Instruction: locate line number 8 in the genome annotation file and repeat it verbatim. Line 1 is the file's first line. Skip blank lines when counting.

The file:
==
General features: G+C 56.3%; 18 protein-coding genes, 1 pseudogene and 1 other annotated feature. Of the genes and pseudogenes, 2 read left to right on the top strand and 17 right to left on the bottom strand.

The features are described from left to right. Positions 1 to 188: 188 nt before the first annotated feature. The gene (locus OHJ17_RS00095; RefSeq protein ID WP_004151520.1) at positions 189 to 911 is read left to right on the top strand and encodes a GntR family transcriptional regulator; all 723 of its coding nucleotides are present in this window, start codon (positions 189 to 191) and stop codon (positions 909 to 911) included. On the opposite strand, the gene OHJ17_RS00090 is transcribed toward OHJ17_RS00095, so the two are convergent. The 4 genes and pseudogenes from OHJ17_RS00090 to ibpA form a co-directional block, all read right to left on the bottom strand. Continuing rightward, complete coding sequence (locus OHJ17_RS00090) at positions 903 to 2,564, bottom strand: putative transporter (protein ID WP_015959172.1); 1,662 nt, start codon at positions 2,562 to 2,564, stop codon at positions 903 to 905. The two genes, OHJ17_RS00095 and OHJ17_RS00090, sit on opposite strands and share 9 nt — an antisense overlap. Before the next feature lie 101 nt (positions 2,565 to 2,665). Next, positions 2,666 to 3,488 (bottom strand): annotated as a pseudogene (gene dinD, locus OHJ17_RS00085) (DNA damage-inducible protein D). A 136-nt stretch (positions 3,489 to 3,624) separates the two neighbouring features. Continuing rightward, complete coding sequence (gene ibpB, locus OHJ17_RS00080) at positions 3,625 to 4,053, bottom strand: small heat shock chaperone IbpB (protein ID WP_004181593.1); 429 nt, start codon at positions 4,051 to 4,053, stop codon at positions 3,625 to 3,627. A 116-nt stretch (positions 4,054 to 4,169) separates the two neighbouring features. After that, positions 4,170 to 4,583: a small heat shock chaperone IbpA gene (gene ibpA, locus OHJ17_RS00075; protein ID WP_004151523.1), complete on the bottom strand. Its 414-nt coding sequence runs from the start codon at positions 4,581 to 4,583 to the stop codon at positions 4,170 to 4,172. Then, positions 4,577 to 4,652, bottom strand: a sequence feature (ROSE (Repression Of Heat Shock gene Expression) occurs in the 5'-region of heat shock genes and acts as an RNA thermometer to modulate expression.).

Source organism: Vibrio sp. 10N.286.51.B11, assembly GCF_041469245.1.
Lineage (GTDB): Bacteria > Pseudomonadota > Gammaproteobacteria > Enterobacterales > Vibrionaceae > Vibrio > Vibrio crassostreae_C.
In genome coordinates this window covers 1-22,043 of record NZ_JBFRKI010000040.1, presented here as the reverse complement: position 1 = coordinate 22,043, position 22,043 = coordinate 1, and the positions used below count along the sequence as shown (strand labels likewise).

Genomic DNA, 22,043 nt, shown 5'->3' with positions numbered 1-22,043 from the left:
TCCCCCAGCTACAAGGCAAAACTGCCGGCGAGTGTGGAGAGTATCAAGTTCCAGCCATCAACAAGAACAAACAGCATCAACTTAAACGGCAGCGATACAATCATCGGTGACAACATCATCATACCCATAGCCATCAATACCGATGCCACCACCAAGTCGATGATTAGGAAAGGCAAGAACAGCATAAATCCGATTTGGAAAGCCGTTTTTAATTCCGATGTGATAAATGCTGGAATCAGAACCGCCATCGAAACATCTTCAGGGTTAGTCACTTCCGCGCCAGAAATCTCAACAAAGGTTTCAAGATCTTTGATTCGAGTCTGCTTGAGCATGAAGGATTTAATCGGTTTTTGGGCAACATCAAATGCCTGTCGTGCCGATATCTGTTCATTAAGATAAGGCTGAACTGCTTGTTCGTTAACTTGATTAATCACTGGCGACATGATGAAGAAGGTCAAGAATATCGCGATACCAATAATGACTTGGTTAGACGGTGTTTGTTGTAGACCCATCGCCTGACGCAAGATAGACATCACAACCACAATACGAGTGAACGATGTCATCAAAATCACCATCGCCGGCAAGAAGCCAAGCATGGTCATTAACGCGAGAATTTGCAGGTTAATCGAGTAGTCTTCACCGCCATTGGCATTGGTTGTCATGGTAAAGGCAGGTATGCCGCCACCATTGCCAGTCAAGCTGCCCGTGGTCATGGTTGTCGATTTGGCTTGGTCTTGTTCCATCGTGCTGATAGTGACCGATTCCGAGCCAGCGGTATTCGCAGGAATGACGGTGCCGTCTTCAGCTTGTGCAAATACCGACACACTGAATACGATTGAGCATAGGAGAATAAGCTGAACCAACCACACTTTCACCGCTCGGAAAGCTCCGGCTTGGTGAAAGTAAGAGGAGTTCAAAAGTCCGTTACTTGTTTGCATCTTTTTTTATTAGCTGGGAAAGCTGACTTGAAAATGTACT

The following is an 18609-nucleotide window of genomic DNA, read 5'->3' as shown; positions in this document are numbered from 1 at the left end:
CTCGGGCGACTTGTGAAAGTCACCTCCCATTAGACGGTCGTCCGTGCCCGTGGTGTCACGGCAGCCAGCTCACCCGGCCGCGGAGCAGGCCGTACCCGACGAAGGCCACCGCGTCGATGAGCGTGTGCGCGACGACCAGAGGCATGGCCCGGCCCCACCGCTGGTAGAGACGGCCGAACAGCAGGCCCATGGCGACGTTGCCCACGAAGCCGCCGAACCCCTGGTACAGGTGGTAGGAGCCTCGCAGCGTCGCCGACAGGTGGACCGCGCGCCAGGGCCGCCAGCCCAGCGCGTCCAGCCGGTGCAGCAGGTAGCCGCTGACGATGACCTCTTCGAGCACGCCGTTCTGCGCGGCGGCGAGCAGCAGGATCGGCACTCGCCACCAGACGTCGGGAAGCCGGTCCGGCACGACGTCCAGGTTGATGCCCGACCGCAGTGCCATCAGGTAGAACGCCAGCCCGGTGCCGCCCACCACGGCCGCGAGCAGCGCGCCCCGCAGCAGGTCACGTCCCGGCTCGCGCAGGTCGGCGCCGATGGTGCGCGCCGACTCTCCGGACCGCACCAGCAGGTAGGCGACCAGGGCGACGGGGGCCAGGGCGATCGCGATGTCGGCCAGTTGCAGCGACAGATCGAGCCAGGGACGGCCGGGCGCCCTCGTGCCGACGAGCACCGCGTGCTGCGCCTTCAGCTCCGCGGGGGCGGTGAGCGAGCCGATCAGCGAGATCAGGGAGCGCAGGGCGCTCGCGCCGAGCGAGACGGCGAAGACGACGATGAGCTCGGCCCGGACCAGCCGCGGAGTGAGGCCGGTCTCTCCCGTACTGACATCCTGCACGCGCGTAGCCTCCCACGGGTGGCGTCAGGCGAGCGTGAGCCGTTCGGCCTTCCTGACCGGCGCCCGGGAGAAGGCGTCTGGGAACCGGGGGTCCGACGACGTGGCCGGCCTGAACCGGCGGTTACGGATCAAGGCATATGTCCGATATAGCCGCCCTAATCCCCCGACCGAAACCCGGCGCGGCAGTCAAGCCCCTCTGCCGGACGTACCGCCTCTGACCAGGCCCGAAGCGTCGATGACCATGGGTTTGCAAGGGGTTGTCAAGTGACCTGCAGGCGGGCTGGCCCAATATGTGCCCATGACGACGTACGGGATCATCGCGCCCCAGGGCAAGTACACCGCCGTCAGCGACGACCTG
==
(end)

The following is an 18609-nucleotide window of genomic DNA, read 5'->3' as shown; positions in this document are numbered from 1 at the left end: